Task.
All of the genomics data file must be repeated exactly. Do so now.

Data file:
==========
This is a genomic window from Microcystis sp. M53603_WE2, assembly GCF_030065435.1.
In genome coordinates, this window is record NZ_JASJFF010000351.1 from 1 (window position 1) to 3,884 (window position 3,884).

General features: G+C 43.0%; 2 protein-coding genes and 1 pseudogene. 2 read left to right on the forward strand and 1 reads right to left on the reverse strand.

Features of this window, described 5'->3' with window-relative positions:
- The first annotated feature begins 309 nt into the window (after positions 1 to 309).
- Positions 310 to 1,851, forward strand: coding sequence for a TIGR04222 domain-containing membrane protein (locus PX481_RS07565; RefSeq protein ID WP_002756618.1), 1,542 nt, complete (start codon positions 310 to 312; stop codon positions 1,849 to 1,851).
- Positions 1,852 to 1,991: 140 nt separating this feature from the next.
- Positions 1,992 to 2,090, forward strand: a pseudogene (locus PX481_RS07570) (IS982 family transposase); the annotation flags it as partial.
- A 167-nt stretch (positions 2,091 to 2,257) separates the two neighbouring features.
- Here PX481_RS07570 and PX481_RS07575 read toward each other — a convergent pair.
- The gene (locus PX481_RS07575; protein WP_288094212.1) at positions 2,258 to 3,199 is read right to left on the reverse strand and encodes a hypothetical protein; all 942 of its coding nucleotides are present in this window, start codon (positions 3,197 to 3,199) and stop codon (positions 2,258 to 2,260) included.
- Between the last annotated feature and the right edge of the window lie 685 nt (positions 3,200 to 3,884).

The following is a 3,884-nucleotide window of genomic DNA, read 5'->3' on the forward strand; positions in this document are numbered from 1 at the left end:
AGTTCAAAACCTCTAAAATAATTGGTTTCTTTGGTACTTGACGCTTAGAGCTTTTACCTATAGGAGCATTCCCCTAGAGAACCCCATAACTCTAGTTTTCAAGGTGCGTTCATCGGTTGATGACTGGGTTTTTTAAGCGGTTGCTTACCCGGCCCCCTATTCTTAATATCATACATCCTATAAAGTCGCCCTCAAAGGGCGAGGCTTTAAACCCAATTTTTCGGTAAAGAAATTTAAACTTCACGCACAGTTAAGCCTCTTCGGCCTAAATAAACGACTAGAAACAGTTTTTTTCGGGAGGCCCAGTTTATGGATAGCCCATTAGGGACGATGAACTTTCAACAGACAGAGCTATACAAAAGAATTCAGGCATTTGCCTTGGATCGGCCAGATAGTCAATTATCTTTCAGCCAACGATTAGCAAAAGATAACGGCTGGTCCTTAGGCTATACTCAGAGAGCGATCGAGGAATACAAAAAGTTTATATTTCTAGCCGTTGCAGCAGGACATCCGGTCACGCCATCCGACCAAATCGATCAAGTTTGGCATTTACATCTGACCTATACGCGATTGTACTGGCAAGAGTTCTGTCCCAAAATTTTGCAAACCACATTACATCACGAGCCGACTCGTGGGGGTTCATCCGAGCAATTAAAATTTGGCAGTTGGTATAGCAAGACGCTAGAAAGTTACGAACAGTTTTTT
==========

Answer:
This is a genomic window from Microcystis sp. M53603_WE2, assembly GCF_030065435.1.
In genome coordinates, this window is record NZ_JASJFF010000351.1 from 1 (window position 1) to 3,884 (window position 3,884).

General features: G+C 43.0%; 2 protein-coding genes and 1 pseudogene. 2 read left to right on the forward strand and 1 reads right to left on the reverse strand.

Features of this window, described 5'->3' with window-relative positions:
- The first annotated feature begins 309 nt into the window (after positions 1 to 309).
- Positions 310 to 1,851, forward strand: coding sequence for a TIGR04222 domain-containing membrane protein (locus PX481_RS07565; RefSeq protein ID WP_002756618.1), 1,542 nt, complete (start codon positions 310 to 312; stop codon positions 1,849 to 1,851).
- Positions 1,852 to 1,991: 140 nt separating this feature from the next.
- Positions 1,992 to 2,090, forward strand: a pseudogene (locus PX481_RS07570) (IS982 family transposase); the annotation flags it as partial.
- A 167-nt stretch (positions 2,091 to 2,257) separates the two neighbouring features.
- Here PX481_RS07570 and PX481_RS07575 read toward each other — a convergent pair.
- The gene (locus PX481_RS07575; protein WP_288094212.1) at positions 2,258 to 3,199 is read right to left on the reverse strand and encodes a hypothetical protein; all 942 of its coding nucleotides are present in this window, start codon (positions 3,197 to 3,199) and stop codon (positions 2,258 to 2,260) included.
- Between the last annotated feature and the right edge of the window lie 685 nt (positions 3,200 to 3,884).

The following is a 3,884-nucleotide window of genomic DNA, read 5'->3' on the forward strand; positions in this document are numbered from 1 at the left end:
AGTTCAAAACCTCTAAAATAATTGGTTTCTTTGGTACTTGACGCTTAGAGCTTTTACCTATAGGAGCATTCCCCTAGAGAACCCCATAACTCTAGTTTTCAAGGTGCGTTCATCGGTTGATGACTGGGTTTTTTAAGCGGTTGCTTACCCGGCCCCCTATTCTTAATATCATACATCCTATAAAGTCGCCCTCAAAGGGCGAGGCTTTAAACCCAATTTTTCGGTAAAGAAATTTAAACTTCACGCACAGTTAAGCCTCTTCGGCCTAAATAAACGACTAGAAACAGTTTTTTTCGGGAGGCCCAGTTTATGGATAGCCCATTAGGGACGATGAACTTTCAACAGACAGAGCTATACAAAAGAATTCAGGCATTTGCCTTGGATCGGCCAGATAGTCAATTATCTTTCAGCCAACGATTAGCAAAAGATAACGGCTGGTCCTTAGGCTATACTCAGAGAGCGATCGAGGAATACAAAAAGTTTATATTTCTAGCCGTTGCAGCAGGACATCCGGTCACGCCATCCGACCAAATCGATCAAGTTTGGCATTTACATCTGACCTATACGCGATTGTACTGGCAAGAGTTCTGTCCCAAAATTTTGCAAACCACATTACATCACGAGCCGACTCGTGGGGGTTCATCCGAGCAATTAAAATTTGGCAGTTGGTATAGCAAGACGCTAGAAAGTTACGAACAGTTTTTT